Busting Brain Myths

What really works in information literacy tutorials

September 1, 2022

Dispatches - Yvonne Mery

When I taught undergraduate education courses, I had to design lesson plans to engage students at all levels with different learning styles. But the concept of learning styles, like visual and kinetic—along with ideas like left-versus-right-brain dominance and that we use only 10% of our brains—is a neuromyth. Neuromyths are long-held erroneous beliefs about how our brains work. Research shows that presenting students with information according to their learning styles makes no impact, but it’s still true that every learner is different. Here are strategies for meeting students where they are.

Focus on andragogy when teaching adult students. Pedagogy centers on how children learn, while andragogy is about how adults learn. Activating our adult students’ prior knowledge allows them to reflect on what they may already know about a topic and build on that with new information. Allow adult students to choose different paths and skills based on their goals.

Employ user-centered content. Most information literacy (IL) tutorials claim to focus on users but instead put content at the forefront while user experience takes a back seat. When designing an experience for the user, first ask yourself how you will motivate and engage the student throughout the tutorial. Only then should you consider the content and in what order you will present it.

Include gamification. Games can be engaging and motivating but are often missing from IL tutorials, possibly because gamification may be associated with elaborate storylines, characters, and graphics. However, simple gaming elements can enhance a tutorial. Most content-authoring tools allow you to easily add points to questions, levels, a timer, and rewards or extras for correct actions.

Use brain boosts. One of the most effective ways to encourage retention of new information is to bring it up again. Simple multiple-choice questions in a tutorial, even if presented just a few minutes after, can aid retention. If possible, scatter questions throughout the tutorial so students must recall information they encountered at different points during the instruction.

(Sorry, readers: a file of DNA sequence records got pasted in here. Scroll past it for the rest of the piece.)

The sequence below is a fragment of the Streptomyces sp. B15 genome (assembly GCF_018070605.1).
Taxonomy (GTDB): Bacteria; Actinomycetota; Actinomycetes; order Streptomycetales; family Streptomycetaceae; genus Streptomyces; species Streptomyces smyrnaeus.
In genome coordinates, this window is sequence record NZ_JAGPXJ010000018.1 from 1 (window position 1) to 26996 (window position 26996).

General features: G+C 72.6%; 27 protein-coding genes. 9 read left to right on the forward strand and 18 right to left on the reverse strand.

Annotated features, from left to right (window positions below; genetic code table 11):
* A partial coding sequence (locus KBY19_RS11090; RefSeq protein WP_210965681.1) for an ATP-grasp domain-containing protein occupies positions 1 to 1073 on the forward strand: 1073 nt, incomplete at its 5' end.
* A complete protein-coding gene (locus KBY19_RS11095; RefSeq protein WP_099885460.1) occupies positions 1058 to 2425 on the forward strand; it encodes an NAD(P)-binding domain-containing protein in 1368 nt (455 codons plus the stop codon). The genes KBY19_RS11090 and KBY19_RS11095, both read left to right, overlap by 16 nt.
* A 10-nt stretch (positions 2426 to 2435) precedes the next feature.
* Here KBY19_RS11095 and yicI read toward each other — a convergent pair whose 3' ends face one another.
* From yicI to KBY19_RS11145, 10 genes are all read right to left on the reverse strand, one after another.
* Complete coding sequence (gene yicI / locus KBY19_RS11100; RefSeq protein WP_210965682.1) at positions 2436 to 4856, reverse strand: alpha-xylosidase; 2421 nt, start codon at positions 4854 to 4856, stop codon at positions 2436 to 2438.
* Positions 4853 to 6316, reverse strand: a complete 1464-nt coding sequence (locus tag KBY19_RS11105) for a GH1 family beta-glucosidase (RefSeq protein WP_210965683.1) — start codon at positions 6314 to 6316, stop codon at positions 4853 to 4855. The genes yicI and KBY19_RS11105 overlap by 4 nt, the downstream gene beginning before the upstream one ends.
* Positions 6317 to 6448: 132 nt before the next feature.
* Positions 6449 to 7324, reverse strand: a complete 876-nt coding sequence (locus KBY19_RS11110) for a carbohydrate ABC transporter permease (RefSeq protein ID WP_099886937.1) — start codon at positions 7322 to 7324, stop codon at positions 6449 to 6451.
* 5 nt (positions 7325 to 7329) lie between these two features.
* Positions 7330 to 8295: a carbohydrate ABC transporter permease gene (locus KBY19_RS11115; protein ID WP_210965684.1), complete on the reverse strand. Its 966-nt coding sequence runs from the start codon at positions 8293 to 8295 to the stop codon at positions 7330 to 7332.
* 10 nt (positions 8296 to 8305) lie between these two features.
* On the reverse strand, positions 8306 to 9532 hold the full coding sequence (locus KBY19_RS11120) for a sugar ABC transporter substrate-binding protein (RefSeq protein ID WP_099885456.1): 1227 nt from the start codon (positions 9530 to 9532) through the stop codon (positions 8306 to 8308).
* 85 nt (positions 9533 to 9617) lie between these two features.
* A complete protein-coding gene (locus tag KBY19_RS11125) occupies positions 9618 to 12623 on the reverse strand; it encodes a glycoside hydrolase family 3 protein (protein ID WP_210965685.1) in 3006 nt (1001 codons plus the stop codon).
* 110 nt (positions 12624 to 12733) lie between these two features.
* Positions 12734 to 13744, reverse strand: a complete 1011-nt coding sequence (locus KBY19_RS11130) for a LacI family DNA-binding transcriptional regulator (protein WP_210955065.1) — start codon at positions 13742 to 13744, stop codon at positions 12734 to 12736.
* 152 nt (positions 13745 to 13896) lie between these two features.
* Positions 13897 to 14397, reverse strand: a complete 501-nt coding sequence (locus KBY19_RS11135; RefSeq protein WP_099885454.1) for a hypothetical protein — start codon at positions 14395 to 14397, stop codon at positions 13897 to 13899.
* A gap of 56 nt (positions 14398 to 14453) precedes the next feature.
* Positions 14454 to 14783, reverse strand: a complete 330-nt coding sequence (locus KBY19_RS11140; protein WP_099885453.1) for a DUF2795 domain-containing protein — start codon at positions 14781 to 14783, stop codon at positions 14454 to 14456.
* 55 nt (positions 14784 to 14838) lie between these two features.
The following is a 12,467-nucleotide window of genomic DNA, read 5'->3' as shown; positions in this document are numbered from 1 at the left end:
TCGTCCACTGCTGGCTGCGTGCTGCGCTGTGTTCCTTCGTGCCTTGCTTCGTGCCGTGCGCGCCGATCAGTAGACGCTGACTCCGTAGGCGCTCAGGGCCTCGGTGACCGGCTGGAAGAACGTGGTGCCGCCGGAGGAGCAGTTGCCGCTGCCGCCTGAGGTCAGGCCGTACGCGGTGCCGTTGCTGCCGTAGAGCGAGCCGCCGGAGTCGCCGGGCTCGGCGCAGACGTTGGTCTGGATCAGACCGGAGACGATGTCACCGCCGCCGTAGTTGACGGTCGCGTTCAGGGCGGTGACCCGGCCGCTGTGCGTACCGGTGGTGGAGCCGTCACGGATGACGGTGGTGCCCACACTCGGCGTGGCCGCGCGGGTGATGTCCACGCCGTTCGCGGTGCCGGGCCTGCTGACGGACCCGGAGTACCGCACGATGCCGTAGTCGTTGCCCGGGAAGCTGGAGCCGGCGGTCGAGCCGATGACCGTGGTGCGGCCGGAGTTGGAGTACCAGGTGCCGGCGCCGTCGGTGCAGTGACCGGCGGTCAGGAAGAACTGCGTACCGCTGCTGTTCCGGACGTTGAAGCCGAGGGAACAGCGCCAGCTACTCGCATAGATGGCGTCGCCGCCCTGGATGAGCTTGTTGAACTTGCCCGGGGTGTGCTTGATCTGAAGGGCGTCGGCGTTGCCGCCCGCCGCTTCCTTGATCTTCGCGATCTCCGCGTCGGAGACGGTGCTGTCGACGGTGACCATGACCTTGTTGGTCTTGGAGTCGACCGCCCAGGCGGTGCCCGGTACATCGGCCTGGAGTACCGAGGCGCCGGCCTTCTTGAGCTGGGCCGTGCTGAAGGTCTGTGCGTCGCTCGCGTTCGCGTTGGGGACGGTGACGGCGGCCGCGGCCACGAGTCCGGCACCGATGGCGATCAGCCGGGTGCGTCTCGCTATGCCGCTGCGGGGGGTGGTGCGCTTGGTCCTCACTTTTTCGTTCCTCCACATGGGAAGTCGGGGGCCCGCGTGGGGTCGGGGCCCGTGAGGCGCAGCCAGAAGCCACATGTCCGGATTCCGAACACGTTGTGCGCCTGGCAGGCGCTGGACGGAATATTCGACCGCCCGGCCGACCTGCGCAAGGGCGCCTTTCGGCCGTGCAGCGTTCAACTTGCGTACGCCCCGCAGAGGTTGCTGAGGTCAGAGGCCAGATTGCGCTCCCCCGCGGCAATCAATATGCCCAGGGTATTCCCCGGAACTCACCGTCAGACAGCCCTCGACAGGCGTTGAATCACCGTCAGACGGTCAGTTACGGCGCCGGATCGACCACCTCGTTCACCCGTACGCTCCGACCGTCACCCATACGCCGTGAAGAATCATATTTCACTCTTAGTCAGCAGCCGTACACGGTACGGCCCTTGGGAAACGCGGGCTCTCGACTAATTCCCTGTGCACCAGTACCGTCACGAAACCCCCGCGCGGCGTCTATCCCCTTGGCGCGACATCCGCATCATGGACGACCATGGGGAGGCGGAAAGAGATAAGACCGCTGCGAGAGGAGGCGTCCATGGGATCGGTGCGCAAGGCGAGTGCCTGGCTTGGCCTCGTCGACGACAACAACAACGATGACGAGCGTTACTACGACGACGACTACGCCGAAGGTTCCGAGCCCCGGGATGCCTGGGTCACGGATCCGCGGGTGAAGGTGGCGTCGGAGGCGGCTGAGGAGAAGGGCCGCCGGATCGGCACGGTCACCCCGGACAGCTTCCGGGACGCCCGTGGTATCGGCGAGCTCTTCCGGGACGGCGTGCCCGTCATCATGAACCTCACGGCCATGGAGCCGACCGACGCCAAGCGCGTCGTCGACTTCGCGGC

Implement Universal Design for Learning (UDL) principles. UDL means designing instruction that will allow all students to improve learning and provide for more individualized instruction. The three main principles of UDL are:

  • Provide multiple means of engagement by allowing students to choose from different topics and levels.
  • Provide multiple means of representation by communicating material through video, text, and images.
  • Provide multiple means of action and expression through different types of assessment questions (for example, multiple choice, short answer, reflection).

Design for microlearning. Tutorials more than 10 minutes long are common in IL instruction, but they may cover too much information for a student to work through and retain in one session. Instead, divide tutorials into chunks that are less than five minutes long each, while maintaining a complete lesson with an introduction, practice, and assessment.

Flip the learning. I am a firm believer in the effectiveness of online tutorials when they are designed around the students. However, they also have their limitations. IL skills need repeated practice and real-life application. Tutorials are best used in conjunction with a class session where students can ask questions about the tutorials’ content and use their new skills and knowledge to complete a task or assignment.

We are just beginning to understand online learning, and it’s vital that instructional librarians embrace current pedagogical—and andragogical—theories around what works in online instruction.

Adapted from “Designing Information Literacy Tutorials: Tips, Techniques, and Trends,” Library Technology Reports vol. 58, no. 5 (July 2022).



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